General Motors is continuing to pursue the registration of the term Velite as a trademark with the United States Patent and Trademark Office. According to USPTO sources speaking with GM Authority, the USPTO last week approved a request by the automaker to delay the filing of a key document in the trademark process.
General Motors filed the application to register Velite as a trademark with the USPTO on November 19th, 2014 (and before that, in 2012). The application was filed for the Goods and Services category of “Motor land vehicles, namely, automobiles, sport utility vehicles, trucks, vans, engines therefor and structural parts thereof”.
From there, the application was published in the official USPTO Gazette on April 28th, 2015 — a process that enables those opposed to a trademark being registered to voice their concerns and prevent further registration of the mark by the applicant.
Then, on June 23rd, 2015, the office issued GM a notice of allowance, which allows GM to proceed in registering the application only when it files a Statement of Use — a crucial document in the trademark process in which the applicant “claims in good faith” that it will use the mark in commerce (in a real-world product or service).
Since GM currently has no real-world product or service called Velite, it requested an extension to file the document November 25th, which the USPTO approved on November 27th. So now, GM has six months to file the Statement of Use document; it can request a total of five extensions each lasting six months.
What It All Means
So, what does all this trademark process stuff tell us? One thing: GM is ardently pursuing trademark rights to the Velite name.
It would be a colossal waste of time and energy, if not completely worthless, to trademark a name without planning to use it in a real-world product or service, simply because an application wouldn’t be successful in securing rights to the trademark without a Statement of Use. All this leads us to believe that GM has serious intentions to bring a vehicle called Velite to market.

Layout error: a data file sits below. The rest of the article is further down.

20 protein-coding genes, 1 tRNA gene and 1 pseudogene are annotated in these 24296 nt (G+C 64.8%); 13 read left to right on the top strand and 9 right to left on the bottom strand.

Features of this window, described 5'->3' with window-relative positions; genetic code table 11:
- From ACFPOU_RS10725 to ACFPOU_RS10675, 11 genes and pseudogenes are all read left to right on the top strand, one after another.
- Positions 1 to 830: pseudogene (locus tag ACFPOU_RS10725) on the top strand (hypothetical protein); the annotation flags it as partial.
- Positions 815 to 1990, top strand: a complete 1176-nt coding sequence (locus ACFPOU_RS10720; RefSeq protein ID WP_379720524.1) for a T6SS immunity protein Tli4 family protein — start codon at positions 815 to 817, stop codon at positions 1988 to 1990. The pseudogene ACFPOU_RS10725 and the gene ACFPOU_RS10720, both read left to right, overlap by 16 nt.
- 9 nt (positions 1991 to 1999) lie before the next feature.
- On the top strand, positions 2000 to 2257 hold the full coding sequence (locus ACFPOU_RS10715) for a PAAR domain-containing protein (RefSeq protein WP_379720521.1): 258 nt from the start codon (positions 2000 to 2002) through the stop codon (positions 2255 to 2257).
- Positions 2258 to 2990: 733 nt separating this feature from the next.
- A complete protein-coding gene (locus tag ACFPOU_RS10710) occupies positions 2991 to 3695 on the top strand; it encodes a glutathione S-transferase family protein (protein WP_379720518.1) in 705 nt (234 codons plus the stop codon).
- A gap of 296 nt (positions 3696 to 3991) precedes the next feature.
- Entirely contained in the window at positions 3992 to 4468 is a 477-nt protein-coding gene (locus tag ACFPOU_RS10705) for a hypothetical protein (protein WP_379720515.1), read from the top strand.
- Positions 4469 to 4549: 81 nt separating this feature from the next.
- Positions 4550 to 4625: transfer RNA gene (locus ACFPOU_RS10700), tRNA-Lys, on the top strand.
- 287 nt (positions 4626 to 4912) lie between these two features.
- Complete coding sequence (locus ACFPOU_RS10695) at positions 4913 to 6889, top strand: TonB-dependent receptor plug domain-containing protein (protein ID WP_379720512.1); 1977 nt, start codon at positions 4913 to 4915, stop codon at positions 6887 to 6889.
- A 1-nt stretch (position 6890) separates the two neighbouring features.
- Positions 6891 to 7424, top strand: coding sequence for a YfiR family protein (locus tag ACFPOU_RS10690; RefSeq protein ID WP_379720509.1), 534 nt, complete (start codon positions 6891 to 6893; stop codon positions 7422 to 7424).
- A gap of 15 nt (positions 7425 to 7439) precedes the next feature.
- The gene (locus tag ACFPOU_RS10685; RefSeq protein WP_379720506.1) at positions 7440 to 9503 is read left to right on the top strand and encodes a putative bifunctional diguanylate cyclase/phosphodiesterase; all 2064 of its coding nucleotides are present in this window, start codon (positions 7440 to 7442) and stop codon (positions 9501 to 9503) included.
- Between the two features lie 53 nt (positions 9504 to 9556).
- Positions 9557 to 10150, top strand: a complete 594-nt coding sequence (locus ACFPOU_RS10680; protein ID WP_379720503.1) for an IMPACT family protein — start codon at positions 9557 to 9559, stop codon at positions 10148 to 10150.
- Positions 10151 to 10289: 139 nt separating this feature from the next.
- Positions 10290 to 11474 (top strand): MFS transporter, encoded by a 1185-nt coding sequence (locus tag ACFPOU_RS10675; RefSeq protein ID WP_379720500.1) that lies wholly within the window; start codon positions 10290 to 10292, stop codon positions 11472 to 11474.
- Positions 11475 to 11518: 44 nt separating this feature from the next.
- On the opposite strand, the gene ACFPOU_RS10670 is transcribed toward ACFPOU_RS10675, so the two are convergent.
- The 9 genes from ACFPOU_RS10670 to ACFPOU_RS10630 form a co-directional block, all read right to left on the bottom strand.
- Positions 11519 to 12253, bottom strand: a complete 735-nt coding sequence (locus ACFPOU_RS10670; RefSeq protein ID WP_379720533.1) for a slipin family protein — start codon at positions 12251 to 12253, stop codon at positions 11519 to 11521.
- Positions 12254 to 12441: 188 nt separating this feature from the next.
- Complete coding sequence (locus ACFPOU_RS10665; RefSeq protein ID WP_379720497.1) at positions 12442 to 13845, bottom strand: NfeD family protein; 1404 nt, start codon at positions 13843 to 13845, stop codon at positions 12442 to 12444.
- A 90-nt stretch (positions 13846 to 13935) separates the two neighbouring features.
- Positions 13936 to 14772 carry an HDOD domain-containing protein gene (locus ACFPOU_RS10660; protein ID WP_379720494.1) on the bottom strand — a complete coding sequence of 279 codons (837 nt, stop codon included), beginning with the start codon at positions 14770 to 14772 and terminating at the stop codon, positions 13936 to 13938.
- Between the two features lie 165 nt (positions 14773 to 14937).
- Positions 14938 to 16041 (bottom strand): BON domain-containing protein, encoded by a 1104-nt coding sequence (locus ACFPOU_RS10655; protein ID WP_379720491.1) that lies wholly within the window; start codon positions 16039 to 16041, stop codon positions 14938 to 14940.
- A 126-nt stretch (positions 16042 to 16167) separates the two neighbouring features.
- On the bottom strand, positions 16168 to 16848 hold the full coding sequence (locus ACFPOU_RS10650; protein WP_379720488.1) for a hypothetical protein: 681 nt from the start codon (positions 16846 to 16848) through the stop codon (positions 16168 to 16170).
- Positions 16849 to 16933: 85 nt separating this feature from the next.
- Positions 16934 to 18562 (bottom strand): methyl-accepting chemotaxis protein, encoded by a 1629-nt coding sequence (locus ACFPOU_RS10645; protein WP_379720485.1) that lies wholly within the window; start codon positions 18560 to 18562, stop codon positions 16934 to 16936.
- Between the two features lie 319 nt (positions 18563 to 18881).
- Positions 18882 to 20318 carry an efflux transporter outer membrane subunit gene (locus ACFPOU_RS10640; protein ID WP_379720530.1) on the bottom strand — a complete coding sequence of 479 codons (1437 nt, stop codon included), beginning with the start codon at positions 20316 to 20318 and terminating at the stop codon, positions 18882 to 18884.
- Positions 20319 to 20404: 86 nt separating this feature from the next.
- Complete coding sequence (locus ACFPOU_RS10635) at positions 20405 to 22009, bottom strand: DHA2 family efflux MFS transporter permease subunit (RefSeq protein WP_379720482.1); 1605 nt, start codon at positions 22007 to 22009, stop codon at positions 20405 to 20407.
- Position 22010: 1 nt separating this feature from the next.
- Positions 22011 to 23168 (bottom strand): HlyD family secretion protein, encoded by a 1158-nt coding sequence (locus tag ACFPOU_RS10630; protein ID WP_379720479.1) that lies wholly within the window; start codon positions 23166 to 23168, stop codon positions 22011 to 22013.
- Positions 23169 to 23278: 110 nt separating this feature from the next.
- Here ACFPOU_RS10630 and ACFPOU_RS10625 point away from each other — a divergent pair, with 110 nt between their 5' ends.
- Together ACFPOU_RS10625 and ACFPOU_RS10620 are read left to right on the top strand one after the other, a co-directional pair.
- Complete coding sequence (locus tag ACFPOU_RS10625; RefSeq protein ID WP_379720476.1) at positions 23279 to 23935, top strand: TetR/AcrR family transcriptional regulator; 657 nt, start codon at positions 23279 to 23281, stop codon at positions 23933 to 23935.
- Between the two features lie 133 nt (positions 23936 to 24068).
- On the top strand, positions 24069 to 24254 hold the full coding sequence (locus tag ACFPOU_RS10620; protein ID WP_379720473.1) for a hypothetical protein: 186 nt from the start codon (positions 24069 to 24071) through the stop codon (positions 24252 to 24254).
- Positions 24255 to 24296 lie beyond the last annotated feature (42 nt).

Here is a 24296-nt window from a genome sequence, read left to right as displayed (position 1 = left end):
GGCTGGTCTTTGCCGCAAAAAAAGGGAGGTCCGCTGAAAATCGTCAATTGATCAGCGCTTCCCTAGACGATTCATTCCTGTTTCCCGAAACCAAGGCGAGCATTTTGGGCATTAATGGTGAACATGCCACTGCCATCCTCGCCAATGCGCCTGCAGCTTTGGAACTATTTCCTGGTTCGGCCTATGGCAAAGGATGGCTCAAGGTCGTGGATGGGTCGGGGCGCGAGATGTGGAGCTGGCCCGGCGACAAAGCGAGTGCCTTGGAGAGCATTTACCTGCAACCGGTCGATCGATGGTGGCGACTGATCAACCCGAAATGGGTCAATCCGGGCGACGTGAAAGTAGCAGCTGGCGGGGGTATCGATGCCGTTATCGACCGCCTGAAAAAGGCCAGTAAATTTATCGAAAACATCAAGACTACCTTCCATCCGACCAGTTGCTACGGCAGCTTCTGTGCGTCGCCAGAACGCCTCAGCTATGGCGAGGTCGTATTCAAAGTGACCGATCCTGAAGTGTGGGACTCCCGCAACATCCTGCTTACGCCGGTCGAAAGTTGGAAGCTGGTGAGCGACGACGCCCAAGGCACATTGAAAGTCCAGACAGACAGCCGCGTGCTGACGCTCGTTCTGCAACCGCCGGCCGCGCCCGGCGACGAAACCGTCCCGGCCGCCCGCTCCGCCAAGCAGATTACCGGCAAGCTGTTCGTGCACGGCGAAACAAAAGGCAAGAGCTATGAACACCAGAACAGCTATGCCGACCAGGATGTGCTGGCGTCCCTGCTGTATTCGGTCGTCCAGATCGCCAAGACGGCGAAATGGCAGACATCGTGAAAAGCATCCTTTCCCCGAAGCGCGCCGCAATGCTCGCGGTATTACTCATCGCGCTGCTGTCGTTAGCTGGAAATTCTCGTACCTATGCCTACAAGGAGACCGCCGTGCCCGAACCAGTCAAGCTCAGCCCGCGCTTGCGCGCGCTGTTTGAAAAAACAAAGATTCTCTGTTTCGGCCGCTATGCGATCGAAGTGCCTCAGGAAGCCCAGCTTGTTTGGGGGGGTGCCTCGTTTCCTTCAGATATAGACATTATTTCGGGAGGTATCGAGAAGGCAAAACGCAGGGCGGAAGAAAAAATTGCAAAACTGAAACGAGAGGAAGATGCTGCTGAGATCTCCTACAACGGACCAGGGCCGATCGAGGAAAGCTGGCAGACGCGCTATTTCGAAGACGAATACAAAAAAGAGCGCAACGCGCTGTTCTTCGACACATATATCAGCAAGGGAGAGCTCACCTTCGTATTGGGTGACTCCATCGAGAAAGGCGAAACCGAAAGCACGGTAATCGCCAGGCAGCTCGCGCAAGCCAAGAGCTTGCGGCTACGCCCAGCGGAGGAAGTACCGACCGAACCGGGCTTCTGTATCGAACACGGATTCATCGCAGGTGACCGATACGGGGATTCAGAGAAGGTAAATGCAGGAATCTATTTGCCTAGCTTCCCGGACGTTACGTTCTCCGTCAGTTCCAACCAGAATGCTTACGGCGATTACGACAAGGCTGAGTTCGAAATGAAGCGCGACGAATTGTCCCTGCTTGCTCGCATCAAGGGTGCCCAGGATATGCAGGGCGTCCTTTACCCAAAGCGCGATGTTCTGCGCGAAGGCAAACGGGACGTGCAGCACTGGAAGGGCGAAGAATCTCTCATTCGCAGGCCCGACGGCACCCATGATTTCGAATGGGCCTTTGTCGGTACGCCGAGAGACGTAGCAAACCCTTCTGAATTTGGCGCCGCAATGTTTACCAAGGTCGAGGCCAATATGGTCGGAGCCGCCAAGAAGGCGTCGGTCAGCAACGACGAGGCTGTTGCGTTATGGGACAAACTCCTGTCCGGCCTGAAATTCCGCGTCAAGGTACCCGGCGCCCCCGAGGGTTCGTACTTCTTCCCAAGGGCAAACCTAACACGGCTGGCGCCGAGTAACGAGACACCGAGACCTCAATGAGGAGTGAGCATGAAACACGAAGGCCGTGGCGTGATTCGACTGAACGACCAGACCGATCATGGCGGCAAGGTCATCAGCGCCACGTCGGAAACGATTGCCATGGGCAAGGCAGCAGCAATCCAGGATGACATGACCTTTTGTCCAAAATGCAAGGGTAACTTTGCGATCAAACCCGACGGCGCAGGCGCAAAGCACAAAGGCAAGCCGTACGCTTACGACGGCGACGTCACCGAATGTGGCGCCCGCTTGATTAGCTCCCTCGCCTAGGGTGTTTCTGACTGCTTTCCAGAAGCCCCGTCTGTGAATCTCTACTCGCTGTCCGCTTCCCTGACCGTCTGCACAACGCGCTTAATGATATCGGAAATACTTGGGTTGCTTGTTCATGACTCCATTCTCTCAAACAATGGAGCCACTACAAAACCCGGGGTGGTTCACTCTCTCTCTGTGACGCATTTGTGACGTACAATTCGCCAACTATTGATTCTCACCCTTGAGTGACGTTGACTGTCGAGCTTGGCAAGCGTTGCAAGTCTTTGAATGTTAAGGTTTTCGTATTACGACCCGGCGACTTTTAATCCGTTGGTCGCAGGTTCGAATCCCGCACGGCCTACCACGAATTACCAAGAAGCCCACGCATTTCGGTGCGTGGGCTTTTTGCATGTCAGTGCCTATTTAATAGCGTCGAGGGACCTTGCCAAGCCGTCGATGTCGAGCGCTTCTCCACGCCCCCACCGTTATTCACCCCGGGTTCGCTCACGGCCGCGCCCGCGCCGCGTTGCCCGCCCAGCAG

What Would A Velite Be?
Back at the 2004 New York International Auto Show, GM’s Buick brand unveiled a concept car called the Velite. The concept was a four-seat convertible based on GM’s rear-drive Zeta platform. And when we unearthed the Velite trademark last year, some publications believed that Buick would use the Velite name for its twin of the Opel Cascada convertible; that ended up not being the case, as Buick stuck with the Cascada name for the Delta 2-based drop-top.
All that leads us to believe that GM has other plans for the Velite name. What it can be is difficult to predict at this point, but our bets would be on the following possibilities.
The second is a compact Buick coupe, which could come in the form of a sleek and compact two-door hatchback on the D2XX platform, serving as an extension of the second-generation Verano family.
To note, we can see both vehicles being sold as Opel-Vauxhall cars in Europe as part of the hybrid Buick-Opel-Vauxhall trifecta: the midsize coupe could become the long-rumored, but never-realized Opel Calibra, while the compact coupe would become a replacement for the outgoing Astra GTC. Just as well, it could be a sub-compact city car for the Tri-Shield brand.
Another possibility is that these two predictions are completely off the mark, and the Velite could be something else entirely. Such as a plug-in hybrid or even a full-on electric vehicle. Murmurs of an electrified Buick have been floating around for some time, and the continued pursuit of the Velite trademark could be additional evidence that such a vehicle is coming.
If you have a thought, talk about it in the comment section below.